Teaching Buddhism Inside Prison – Part III: Truthfulness


Mr. B captured my attention from the first class. Rather than set ‘rules of conduct’ or ‘guidelines’ for the classroom, I utilized the Buddha’s recommended precepts for lay people, which include not harming another living being, not taking what is not rightfully given, not creating harm through sexuality, the practice of Right Speech, and not using intoxicants. The practice of Right Speech involves asking yourself before speaking, ‘is this kind? Is it true? It is necessary?’ Furthermore, it’s suggested to abstain from harsh speech, idle chatter, slander, and false speech. Read more…

Teaching Buddhism Inside Prison – Part II: Wisdom


I shared three articles in the month of July about my work teaching Buddhism inside prisons in New York. You can read Part I here, and then go on to read Part II below…

The Wisdom of Buddhism

“If everyone followed the Dharma, our crime rates would decrease. Most crimes would become extinct; feelings of greed, hatred, anger, and envy would be recognized, embraced, and allowed to pass before acting on them. Our streets could become safe again, allowing our children to be safe while out playing or at school. Domestic violence would be unheard of, keeping families together and happy. Overall, compassion would grow and destroy the violence that plagues our society and threatens humankind’s tranquility.” Thus writes my Buddhist student at the prison, seeing the transformative potential of these practicing Buddhism. Read more…

Home for the Holidays: Doing the Right Thing

If a coconut falls to the ground the moment that the crow lands on the palm tree, did the crow cause the coconut to fall, or was the coconut going to fall anyway, and the crow just happened to land at that moment? This is the question the sage Vasistha poses to Lord Rama in the Yoga Vasistha, a text in yoga philosophy and mythology, which points to the practice of Right Action. This outlook is posed throughout yogic scriptures, such as in the Bhagavad Gita: we are entitled to our actions, but not to the fruits of our actions.  We show up with as much kindness or honesty in our actions as we can, and accept that our actions may be perceived in any number of ways. What matters is that we continue to apply our actions-thoughts, words, deeds- so that we can influence more coconuts to fall. This practice also evacuates the ego-that we act in a kind, patient, compassionate way because it is the right thing to do, not because it reaps any rewards or because anything specific will happen from it.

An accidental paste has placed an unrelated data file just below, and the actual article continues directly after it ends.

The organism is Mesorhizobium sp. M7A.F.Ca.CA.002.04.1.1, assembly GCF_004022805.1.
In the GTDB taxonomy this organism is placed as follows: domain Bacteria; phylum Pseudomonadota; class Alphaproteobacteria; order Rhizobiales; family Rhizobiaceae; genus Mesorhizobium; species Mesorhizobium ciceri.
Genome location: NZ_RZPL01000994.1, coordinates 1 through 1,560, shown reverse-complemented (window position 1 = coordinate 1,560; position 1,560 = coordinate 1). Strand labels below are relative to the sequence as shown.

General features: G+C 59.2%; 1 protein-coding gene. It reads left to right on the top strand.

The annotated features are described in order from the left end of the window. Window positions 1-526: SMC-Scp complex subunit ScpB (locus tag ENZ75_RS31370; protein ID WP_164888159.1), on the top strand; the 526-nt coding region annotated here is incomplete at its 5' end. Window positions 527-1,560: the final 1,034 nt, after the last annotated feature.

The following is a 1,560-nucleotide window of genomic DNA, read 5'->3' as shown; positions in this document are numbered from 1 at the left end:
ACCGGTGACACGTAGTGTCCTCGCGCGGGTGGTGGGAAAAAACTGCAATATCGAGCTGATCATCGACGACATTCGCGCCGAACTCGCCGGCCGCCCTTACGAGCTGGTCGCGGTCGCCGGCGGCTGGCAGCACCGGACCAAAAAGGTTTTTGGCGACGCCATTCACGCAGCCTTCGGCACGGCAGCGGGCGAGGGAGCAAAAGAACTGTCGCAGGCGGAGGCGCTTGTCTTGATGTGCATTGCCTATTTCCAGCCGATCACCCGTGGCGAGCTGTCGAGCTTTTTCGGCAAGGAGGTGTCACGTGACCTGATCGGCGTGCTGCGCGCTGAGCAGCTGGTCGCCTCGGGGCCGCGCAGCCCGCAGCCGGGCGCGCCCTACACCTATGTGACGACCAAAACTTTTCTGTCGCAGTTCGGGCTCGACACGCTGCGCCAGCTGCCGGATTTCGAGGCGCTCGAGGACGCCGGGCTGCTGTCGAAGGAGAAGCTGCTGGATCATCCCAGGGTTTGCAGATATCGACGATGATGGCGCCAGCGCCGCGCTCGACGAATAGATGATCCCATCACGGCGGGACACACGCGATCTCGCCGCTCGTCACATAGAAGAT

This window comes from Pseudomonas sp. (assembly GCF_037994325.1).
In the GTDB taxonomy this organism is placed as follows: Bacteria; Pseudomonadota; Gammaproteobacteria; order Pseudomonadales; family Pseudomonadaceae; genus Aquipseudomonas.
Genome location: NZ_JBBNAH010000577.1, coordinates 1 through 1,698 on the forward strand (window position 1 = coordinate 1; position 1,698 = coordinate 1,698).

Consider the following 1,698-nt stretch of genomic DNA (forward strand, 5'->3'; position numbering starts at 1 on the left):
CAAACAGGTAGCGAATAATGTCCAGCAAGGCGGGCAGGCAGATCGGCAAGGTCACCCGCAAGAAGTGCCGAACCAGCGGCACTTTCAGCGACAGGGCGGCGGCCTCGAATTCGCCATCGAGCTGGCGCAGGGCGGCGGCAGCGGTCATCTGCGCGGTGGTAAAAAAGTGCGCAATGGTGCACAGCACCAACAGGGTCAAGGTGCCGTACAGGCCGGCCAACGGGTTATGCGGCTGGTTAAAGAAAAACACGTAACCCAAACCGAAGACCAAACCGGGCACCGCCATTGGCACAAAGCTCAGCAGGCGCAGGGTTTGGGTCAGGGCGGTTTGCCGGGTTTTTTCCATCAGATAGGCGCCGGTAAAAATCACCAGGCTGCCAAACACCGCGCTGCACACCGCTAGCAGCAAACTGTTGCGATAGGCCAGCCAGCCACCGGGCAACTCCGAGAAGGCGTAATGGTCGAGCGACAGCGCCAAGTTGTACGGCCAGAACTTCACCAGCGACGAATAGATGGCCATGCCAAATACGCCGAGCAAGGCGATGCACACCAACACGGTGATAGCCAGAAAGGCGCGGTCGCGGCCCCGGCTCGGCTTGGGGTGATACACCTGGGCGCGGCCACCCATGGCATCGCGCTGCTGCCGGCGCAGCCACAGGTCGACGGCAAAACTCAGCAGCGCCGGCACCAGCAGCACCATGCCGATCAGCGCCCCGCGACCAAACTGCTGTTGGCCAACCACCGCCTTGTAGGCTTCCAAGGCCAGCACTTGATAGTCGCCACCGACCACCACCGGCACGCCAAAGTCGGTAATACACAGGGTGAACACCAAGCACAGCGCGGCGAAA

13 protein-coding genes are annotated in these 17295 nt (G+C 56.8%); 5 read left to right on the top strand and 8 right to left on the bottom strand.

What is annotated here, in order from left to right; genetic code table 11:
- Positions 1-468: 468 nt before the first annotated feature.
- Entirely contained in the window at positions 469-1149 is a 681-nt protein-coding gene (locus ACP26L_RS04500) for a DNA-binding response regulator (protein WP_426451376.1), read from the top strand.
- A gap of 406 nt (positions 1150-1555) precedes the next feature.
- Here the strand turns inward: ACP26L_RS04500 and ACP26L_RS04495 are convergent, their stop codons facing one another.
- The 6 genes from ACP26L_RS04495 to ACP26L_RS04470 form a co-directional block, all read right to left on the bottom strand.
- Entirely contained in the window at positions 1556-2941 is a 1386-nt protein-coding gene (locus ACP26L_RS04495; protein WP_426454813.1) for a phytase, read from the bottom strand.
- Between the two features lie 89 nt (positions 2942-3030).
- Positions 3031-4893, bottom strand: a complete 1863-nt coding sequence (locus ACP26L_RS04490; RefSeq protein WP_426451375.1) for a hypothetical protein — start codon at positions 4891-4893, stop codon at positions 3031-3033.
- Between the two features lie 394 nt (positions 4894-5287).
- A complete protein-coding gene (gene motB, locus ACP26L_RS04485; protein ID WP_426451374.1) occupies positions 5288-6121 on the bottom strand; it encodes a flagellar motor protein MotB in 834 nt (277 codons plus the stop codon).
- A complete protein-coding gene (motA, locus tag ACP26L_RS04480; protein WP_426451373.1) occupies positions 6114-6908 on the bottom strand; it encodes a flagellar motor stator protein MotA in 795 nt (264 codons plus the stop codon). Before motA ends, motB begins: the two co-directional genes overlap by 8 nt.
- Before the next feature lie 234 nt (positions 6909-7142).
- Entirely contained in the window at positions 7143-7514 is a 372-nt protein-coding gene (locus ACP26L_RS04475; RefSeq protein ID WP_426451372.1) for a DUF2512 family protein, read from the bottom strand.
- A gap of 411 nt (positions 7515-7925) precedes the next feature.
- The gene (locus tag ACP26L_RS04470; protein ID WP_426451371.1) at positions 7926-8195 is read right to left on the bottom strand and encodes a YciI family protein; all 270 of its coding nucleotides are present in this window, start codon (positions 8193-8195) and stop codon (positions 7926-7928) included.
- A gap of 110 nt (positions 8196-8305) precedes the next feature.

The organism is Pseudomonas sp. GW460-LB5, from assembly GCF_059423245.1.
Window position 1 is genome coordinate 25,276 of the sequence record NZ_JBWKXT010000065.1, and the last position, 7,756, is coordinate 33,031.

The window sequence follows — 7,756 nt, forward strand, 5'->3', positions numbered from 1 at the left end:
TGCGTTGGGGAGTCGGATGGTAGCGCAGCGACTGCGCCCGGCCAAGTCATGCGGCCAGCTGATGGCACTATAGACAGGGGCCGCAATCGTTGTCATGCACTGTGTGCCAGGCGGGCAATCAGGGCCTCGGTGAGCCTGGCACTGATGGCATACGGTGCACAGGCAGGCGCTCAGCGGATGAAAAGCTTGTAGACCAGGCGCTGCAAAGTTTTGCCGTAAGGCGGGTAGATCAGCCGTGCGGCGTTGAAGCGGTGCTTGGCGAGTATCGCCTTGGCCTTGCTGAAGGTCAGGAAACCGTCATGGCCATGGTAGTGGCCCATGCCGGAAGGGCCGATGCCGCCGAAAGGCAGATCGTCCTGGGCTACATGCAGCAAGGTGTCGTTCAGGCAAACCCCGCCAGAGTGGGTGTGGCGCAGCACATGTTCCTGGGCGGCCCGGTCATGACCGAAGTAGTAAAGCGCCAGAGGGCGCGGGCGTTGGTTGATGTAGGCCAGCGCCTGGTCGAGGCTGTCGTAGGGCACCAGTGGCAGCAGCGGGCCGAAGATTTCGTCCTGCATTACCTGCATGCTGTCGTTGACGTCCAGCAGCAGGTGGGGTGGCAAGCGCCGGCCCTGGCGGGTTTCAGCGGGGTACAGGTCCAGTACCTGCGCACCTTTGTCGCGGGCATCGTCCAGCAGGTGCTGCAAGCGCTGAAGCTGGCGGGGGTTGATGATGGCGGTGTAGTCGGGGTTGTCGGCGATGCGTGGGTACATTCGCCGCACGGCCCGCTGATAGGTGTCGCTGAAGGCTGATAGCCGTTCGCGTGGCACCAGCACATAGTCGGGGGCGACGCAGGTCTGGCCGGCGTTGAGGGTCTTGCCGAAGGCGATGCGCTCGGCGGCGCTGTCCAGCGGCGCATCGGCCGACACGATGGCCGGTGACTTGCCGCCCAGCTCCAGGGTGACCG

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Stress and the End of Stress

The Four Noble Truths

The Four Noble Truths are the bedrock of Buddhism, what everything else builds upon and refers back to. They are simple yet profound.

In the Nibbedhika Sutta it’s laid out, ‘Stress should be known. The cause by which stress comes into play should be known. The diversity in stress should be known. The result of stress should be known. The cessation of stress should be known. The path of practice for the cessation of stress should be known.’ Or, as James Baldwin says, “Not everything that is faced can be changed, but nothing can be changed until it is faced.”

I think this is interesting, and challenging, as it’s not my natural inclination, necessarily, to move toward stress, my instinct is simply to end it. One piece of knowledge that I have gained from yoga, however, is that our issues live in our tissues, so even if I just put an end to a specific stress or stressor in my life, the imprint of that dukkha lives on in my heart and body. So then what the Buddha prescribes is a holistic program to free ourselves from dukkha-over and over again. This work doesn’t end, as a yoga student reminded me this week:  it’s not about getting enlightened once and for all, it’s about coming back to the moment again and again.

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